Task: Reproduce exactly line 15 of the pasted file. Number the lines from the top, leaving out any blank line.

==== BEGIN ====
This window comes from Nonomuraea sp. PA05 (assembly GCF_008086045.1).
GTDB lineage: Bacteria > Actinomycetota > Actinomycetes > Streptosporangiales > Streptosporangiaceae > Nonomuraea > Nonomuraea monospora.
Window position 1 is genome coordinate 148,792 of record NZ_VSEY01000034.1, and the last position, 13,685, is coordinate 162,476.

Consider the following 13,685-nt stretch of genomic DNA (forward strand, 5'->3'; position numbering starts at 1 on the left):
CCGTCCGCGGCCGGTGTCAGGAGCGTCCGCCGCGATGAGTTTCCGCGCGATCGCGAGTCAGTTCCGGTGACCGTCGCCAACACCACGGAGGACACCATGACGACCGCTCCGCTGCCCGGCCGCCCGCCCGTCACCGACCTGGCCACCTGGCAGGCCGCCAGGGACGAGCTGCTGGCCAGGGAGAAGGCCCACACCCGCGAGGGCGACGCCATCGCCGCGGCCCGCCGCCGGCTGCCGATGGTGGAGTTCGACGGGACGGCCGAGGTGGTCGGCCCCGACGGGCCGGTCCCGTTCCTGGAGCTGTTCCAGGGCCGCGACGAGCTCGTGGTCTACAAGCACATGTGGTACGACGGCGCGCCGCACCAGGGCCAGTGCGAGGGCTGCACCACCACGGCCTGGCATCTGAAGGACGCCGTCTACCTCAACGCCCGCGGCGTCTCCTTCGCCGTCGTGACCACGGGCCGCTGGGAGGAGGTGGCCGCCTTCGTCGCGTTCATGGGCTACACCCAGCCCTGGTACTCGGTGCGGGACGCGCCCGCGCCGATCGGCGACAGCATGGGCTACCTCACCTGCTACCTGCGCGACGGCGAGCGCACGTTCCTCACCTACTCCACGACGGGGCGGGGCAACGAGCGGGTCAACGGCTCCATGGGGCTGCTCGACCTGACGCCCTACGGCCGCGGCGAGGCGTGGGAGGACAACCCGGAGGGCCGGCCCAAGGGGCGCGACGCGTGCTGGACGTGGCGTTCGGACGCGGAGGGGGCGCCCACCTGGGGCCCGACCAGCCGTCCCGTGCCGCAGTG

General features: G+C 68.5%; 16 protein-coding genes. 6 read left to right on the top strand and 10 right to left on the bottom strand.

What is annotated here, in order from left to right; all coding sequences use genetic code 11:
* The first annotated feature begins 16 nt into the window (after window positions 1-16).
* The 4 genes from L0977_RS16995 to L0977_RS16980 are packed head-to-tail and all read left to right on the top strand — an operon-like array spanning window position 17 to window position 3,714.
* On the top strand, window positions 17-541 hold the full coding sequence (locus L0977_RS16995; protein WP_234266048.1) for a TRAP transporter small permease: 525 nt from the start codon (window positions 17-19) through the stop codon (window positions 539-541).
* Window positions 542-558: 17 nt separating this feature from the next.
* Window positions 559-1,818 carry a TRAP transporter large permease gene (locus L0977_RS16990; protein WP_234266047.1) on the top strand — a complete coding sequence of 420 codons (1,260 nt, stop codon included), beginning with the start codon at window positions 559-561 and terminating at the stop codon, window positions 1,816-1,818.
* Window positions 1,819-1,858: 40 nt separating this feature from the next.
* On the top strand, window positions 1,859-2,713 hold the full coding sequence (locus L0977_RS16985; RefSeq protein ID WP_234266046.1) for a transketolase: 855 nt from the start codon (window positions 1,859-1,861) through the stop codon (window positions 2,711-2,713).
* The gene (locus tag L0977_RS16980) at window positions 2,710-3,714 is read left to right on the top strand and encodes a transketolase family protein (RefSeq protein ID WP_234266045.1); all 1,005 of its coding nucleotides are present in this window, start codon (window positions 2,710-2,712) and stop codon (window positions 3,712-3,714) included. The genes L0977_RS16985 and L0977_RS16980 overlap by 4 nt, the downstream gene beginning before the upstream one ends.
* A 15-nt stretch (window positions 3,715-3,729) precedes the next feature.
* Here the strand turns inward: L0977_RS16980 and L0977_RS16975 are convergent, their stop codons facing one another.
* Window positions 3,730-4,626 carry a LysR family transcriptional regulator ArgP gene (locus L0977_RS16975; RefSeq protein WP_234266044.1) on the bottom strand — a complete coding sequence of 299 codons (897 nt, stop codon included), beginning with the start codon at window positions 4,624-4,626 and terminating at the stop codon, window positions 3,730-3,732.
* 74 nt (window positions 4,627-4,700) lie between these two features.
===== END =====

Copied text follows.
* The gene (locus tag L0977_RS16980) at window positions 2,710-3,714 is read left to right on the top strand and encodes a transketolase family protein (RefSeq protein ID WP_234266045.1); all 1,005 of its coding nucleotides are present in this window, start codon (window positions 2,710-2,712) and stop codon (window positions 3,712-3,714) included. The genes L0977_RS16985 and L0977_RS16980 overlap by 4 nt, the downstream gene beginning before the upstream one ends.